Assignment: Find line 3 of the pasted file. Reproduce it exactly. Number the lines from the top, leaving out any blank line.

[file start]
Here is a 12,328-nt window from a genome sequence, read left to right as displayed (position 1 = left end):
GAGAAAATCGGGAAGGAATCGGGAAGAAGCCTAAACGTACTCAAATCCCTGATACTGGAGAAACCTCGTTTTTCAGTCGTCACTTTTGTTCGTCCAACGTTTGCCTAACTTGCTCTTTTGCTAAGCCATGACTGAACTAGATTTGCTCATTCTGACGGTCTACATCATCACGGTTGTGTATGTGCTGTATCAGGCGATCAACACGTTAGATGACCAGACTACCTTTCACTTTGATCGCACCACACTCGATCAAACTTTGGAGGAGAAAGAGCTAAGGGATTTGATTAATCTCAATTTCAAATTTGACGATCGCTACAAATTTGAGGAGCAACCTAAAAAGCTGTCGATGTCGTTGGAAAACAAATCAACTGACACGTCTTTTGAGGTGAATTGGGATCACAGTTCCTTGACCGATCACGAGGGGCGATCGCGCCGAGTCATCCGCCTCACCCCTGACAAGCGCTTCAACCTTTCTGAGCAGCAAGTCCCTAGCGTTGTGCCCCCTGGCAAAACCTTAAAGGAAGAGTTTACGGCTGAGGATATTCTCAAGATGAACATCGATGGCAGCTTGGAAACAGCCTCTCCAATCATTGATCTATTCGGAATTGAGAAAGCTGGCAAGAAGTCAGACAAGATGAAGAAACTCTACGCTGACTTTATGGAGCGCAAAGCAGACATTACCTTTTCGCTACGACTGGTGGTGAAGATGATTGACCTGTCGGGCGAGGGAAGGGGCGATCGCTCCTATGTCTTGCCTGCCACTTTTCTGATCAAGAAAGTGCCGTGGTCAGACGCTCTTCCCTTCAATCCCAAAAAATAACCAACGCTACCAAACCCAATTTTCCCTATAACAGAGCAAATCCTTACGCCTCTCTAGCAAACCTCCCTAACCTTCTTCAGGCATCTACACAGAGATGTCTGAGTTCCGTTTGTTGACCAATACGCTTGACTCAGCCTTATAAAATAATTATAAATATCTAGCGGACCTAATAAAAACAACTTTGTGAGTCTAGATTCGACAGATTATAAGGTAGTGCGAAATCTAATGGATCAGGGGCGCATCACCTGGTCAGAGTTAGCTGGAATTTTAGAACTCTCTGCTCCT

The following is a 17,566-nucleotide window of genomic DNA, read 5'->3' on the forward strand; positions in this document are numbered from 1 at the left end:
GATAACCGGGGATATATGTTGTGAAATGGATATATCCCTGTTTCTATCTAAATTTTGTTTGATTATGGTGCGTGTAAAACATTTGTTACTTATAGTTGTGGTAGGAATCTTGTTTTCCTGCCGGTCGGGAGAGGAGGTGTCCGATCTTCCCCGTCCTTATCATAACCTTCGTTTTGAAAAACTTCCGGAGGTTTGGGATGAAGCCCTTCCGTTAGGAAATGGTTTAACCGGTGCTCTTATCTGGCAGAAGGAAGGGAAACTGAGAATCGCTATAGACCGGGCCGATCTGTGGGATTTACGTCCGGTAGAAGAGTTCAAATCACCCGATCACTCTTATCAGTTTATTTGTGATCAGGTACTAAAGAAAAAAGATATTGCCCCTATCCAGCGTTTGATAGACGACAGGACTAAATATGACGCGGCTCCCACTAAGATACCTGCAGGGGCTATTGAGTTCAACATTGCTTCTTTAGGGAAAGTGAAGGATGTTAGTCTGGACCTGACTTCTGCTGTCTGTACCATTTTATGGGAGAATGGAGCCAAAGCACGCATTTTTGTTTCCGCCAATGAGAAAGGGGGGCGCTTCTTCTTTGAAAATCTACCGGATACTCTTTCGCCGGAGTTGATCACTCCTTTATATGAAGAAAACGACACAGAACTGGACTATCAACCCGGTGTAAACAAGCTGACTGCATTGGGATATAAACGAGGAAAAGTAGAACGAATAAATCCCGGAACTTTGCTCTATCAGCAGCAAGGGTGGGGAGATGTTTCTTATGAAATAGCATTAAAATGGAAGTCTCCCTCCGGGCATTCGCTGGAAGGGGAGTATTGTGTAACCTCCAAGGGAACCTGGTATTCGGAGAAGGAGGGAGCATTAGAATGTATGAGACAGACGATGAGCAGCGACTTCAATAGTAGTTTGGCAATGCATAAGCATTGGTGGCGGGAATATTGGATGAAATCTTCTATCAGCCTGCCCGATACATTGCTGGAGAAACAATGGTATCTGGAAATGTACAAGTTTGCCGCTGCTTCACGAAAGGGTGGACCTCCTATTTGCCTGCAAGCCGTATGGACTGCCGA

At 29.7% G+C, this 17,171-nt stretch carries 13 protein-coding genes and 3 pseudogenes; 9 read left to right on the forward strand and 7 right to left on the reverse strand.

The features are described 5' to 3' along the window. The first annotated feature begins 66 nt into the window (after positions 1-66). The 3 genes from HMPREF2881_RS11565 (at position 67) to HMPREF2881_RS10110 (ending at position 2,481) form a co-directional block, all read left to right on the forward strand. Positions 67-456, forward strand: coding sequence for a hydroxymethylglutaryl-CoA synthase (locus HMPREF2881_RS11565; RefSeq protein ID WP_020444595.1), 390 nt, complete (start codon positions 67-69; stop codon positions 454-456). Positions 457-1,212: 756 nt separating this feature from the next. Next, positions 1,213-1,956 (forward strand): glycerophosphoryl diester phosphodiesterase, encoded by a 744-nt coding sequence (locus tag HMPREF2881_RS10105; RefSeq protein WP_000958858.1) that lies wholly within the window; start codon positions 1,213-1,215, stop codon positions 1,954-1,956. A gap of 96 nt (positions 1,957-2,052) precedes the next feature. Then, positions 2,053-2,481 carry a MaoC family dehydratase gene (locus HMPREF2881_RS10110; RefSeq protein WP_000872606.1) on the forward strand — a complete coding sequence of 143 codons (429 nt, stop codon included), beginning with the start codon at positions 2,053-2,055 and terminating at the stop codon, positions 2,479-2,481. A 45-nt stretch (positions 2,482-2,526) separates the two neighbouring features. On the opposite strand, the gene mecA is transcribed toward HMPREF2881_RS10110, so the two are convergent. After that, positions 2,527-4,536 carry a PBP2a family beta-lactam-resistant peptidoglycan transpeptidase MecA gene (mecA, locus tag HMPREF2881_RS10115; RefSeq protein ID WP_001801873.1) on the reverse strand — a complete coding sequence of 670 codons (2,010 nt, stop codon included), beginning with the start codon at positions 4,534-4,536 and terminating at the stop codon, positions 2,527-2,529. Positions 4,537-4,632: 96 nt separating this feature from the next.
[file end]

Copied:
The following is a 17,566-nucleotide window of genomic DNA, read 5'->3' on the forward strand; positions in this document are numbered from 1 at the left end: